The legal battle over two statues in downtown Charlottesville is headed into settlement talks.
A lawsuit seeking to stop the removal of a statue of Confederate Gen. Robert E. Lee from Charlottesville, Virginia, will now also cover the statue of another Confederate general, Stonewall Jackson.
The trial over a lawsuit filed against the city of Charlottesville about the Confederate statues downtown has now been pushed back.
Lawyers involved in a year-old lawsuit over the attempt to remove two statues from downtown Charlottesville were back in court for most of Tuesday.
The ongoing lawsuit over the potential removal of two statues in downtown parks once again went before a Charlottesville judge Wednesday morning.
Judge Richard Moore will oversee arguments Monday afternoon in a lawsuit fighting to retain the city’s Confederate monuments.
The legal battle over two statues in a pair of downtown Charlottesville parks is being pushed to next year.
Opposing sides in a lawsuit over Charlottesville's statues to two Confederate Army generals will have to wait to see what happens next.
Those trying to prevent Charlottesville City Council from removing a pair of confederate statues in downtown have re-filed the lawsuit.
A judge has ruled the black shrouds covering the statues of Robert E. Lee and Thomas Johnathan “Stonewall” Jackson in downtown Charlottesville will remain.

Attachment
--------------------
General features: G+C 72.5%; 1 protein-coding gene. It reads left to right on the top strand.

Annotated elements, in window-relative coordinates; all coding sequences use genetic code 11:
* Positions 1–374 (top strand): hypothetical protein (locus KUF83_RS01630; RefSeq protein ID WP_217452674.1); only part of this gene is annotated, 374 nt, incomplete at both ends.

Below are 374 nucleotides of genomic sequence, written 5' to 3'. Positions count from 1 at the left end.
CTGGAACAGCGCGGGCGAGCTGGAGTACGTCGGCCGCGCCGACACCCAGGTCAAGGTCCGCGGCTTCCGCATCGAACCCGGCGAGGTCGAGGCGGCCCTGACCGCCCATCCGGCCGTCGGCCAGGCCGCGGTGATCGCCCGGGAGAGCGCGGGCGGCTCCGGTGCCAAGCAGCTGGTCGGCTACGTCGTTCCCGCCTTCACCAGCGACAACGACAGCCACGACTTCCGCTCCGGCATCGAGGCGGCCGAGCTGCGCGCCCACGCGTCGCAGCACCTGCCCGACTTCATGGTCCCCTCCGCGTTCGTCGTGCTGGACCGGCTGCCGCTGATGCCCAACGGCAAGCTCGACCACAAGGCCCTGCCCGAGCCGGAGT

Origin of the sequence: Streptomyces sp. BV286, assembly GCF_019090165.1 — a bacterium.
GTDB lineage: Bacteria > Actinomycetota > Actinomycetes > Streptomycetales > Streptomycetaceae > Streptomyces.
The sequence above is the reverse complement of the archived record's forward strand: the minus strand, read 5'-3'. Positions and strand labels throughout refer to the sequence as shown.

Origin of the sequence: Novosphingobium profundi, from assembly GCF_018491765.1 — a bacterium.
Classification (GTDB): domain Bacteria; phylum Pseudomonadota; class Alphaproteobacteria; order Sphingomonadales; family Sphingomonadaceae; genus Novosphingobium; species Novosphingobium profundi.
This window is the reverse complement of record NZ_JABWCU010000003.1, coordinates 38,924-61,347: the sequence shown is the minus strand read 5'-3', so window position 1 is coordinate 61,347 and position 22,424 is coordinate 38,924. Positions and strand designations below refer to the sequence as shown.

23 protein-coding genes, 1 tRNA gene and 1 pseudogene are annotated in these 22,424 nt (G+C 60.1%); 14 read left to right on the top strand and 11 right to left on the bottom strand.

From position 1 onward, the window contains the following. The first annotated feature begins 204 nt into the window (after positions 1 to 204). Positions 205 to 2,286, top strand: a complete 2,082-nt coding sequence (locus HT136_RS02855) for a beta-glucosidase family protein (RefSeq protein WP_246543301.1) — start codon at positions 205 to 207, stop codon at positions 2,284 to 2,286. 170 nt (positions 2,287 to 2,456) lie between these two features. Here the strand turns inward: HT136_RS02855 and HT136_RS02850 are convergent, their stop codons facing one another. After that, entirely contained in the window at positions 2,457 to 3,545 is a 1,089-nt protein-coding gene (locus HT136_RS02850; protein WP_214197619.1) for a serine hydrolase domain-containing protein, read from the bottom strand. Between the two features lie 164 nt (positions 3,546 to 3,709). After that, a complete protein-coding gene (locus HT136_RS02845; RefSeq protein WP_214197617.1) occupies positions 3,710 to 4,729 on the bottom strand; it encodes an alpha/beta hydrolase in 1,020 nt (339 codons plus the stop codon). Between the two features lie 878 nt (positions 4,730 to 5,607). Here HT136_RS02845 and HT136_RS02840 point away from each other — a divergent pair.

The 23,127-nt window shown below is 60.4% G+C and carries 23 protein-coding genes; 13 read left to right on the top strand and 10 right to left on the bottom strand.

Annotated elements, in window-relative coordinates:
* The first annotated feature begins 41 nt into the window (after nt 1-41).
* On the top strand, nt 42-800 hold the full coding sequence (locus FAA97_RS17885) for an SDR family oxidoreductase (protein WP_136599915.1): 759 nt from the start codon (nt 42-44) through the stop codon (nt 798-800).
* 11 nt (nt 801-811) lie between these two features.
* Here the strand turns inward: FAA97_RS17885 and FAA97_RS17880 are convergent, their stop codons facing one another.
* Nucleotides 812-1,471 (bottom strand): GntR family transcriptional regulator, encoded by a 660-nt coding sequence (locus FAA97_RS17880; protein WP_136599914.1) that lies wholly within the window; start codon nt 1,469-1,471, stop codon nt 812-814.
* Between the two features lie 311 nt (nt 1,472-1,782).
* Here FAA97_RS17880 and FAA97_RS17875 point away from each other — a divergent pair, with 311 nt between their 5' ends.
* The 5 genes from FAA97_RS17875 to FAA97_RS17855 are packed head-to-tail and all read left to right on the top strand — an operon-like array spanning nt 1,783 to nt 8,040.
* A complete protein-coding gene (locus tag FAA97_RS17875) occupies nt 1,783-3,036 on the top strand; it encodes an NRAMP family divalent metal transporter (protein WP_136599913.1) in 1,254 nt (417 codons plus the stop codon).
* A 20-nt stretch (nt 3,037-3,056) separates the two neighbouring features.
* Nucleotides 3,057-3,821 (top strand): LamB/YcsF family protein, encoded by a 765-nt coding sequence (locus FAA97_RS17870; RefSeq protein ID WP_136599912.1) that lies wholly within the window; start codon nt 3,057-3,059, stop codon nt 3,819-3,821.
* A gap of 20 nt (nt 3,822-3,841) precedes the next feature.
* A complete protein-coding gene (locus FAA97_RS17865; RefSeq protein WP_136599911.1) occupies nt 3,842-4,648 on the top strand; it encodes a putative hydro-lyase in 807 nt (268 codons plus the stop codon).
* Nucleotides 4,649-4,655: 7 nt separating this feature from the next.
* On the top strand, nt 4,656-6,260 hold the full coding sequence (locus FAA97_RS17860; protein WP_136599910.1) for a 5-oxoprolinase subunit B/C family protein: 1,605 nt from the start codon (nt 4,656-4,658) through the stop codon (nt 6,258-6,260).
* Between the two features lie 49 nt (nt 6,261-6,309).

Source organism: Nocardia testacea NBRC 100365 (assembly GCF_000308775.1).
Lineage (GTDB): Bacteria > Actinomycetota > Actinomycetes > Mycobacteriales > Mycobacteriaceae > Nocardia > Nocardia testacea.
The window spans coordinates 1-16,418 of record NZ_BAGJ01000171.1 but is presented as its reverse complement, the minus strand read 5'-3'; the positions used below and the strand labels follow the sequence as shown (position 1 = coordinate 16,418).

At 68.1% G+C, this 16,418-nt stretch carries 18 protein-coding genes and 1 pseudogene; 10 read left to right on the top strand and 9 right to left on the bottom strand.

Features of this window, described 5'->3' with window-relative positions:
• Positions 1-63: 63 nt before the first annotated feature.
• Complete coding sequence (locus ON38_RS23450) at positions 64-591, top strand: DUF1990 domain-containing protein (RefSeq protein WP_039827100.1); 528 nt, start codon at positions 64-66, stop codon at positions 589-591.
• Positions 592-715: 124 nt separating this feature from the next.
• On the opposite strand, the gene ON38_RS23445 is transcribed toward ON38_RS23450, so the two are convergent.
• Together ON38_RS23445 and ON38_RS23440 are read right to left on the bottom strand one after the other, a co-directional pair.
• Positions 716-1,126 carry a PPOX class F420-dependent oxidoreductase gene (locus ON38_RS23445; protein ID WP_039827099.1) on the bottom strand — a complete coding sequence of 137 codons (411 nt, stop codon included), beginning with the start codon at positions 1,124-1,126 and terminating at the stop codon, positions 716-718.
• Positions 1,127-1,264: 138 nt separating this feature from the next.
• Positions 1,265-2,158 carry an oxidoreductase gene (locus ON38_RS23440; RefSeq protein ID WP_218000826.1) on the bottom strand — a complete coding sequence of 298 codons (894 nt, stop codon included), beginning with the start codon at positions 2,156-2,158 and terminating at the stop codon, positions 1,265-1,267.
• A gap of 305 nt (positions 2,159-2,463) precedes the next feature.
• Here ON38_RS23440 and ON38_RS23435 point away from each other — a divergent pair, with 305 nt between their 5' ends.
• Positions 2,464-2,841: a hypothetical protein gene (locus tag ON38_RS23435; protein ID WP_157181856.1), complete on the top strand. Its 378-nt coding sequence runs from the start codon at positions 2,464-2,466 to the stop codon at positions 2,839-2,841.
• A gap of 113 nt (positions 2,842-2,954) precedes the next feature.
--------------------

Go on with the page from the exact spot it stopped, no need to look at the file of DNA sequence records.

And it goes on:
A court hearing is set for October 4 in regards to the controversy over confederate statues in Charlottesville.
A hearing is set in the controversial debate over Confederate statues in Charlottesville.
Charlottesville city council will meet September 5 to vote on the fate of the statue of confederate general “Stonewall” Jackson in Justice Park.
Protestors crowded outside the Charlottesville Courthouse on September 1 rallying for the Lee and Jackson statues to come down.
A circuit court judge will hear arguments over the battle to remove two Confederate statues from downtown, which have recently become rallying points for white supremacists. The court hearing could bring some resolution to the Confederate statue issue in the city.
Thousands of messages are pouring into Charlottesville Circuit Court about the lawsuit to block the city from taking down the statue of Confederate General Robert E. Lee.
58th District Delegate Rob Bell said he supports keeping the Lee statue, but he does not condone the violent behavior that occurred during the Unite the Right rally.
Attorneys for a racial justice group have filed a motion in Charlottesville Circuit Court asking for an amicus brief in the city's lawsuit over removing the Confederate statues.
A judge in Charlottesville will hear arguments in the city's effort to get a lawsuit involving the statue of Confederate General Robert E. Lee dismissed.
A Charlottesville judge says a Confederate statue cannot be touched, for now, after issuing a temporary injunction to halt the removal of the Robert E. Lee statue.